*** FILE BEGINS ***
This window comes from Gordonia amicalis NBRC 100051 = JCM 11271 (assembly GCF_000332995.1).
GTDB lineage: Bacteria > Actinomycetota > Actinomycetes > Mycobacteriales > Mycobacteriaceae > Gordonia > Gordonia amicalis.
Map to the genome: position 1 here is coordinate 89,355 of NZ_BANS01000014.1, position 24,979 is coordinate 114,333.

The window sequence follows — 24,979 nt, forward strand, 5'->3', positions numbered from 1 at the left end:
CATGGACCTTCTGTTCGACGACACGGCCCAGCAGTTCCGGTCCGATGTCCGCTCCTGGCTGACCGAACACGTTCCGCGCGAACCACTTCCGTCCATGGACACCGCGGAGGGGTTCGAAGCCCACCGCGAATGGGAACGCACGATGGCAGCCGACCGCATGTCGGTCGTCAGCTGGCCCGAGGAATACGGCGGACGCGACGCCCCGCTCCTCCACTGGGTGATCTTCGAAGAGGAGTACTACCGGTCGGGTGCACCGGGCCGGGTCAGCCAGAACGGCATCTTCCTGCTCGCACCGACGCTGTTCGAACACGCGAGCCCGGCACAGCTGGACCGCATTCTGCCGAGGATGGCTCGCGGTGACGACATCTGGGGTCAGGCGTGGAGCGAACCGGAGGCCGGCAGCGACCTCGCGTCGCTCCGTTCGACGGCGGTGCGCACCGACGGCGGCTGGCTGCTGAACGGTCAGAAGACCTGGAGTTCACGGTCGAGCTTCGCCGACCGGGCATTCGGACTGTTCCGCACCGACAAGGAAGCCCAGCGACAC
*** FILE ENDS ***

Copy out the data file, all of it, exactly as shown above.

This window comes from Gordonia amicalis NBRC 100051 = JCM 11271 (assembly GCF_000332995.1).
GTDB lineage: Bacteria > Actinomycetota > Actinomycetes > Mycobacteriales > Mycobacteriaceae > Gordonia > Gordonia amicalis.
Map to the genome: position 1 here is coordinate 89,355 of NZ_BANS01000014.1, position 24,979 is coordinate 114,333.

The window sequence follows — 24,979 nt, forward strand, 5'->3', positions numbered from 1 at the left end:
CATGGACCTTCTGTTCGACGACACGGCCCAGCAGTTCCGGTCCGATGTCCGCTCCTGGCTGACCGAACACGTTCCGCGCGAACCACTTCCGTCCATGGACACCGCGGAGGGGTTCGAAGCCCACCGCGAATGGGAACGCACGATGGCAGCCGACCGCATGTCGGTCGTCAGCTGGCCCGAGGAATACGGCGGACGCGACGCCCCGCTCCTCCACTGGGTGATCTTCGAAGAGGAGTACTACCGGTCGGGTGCACCGGGCCGGGTCAGCCAGAACGGCATCTTCCTGCTCGCACCGACGCTGTTCGAACACGCGAGCCCGGCACAGCTGGACCGCATTCTGCCGAGGATGGCTCGCGGTGACGACATCTGGGGTCAGGCGTGGAGCGAACCGGAGGCCGGCAGCGACCTCGCGTCGCTCCGTTCGACGGCGGTGCGCACCGACGGCGGCTGGCTGCTGAACGGTCAGAAGACCTGGAGTTCACGGTCGAGCTTCGCCGACCGGGCATTCGGACTGTTCCGCACCGACAAGGAAGCCCAGCGACAC